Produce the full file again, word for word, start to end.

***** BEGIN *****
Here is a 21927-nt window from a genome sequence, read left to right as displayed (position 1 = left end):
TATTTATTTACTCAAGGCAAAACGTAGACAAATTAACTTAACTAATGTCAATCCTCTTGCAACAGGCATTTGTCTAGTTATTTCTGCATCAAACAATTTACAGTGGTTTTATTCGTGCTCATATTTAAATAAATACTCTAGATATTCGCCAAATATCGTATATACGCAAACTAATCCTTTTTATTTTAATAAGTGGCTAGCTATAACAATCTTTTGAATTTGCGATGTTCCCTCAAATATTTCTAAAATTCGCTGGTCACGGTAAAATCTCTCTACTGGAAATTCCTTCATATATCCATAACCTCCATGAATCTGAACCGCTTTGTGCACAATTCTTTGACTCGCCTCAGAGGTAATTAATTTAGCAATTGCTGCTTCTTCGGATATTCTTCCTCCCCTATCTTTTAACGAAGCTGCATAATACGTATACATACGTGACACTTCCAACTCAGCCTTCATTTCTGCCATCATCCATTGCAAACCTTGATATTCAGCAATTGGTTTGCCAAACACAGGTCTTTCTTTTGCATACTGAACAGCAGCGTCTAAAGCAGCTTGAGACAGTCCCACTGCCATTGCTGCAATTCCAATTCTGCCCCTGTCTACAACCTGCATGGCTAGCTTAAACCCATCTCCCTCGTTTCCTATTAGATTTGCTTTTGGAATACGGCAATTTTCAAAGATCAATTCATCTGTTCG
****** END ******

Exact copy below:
Here is a 21927-nt window from a genome sequence, read left to right as displayed (position 1 = left end):
TATTTATTTACTCAAGGCAAAACGTAGACAAATTAACTTAACTAATGTCAATCCTCTTGCAACAGGCATTTGTCTAGTTATTTCTGCATCAAACAATTTACAGTGGTTTTATTCGTGCTCATATTTAAATAAATACTCTAGATATTCGCCAAATATCGTATATACGCAAACTAATCCTTTTTATTTTAATAAGTGGCTAGCTATAACAATCTTTTGAATTTGCGATGTTCCCTCAAATATTTCTAAAATTCGCTGGTCACGGTAAAATCTCTCTACTGGAAATTCCTTCATATATCCATAACCTCCATGAATCTGAACCGCTTTGTGCACAATTCTTTGACTCGCCTCAGAGGTAATTAATTTAGCAATTGCTGCTTCTTCGGATATTCTTCCTCCCCTATCTTTTAACGAAGCTGCATAATACGTATACATACGTGACACTTCCAACTCAGCCTTCATTTCTGCCATCATCCATTGCAAACCTTGATATTCAGCAATTGGTTTGCCAAACACAGGTCTTTCTTTTGCATACTGAACAGCAGCGTCTAAAGCAGCTTGAGACAGTCCCACTGCCATTGCTGCAATTCCAATTCTGCCCCTGTCTACAACCTGCATGGCTAGCTTAAACCCATCTCCCTCGTTTCCTATTAGATTTGCTTTTGGAATACGGCAATTTTCAAAGATCAATTCATCTGTTCG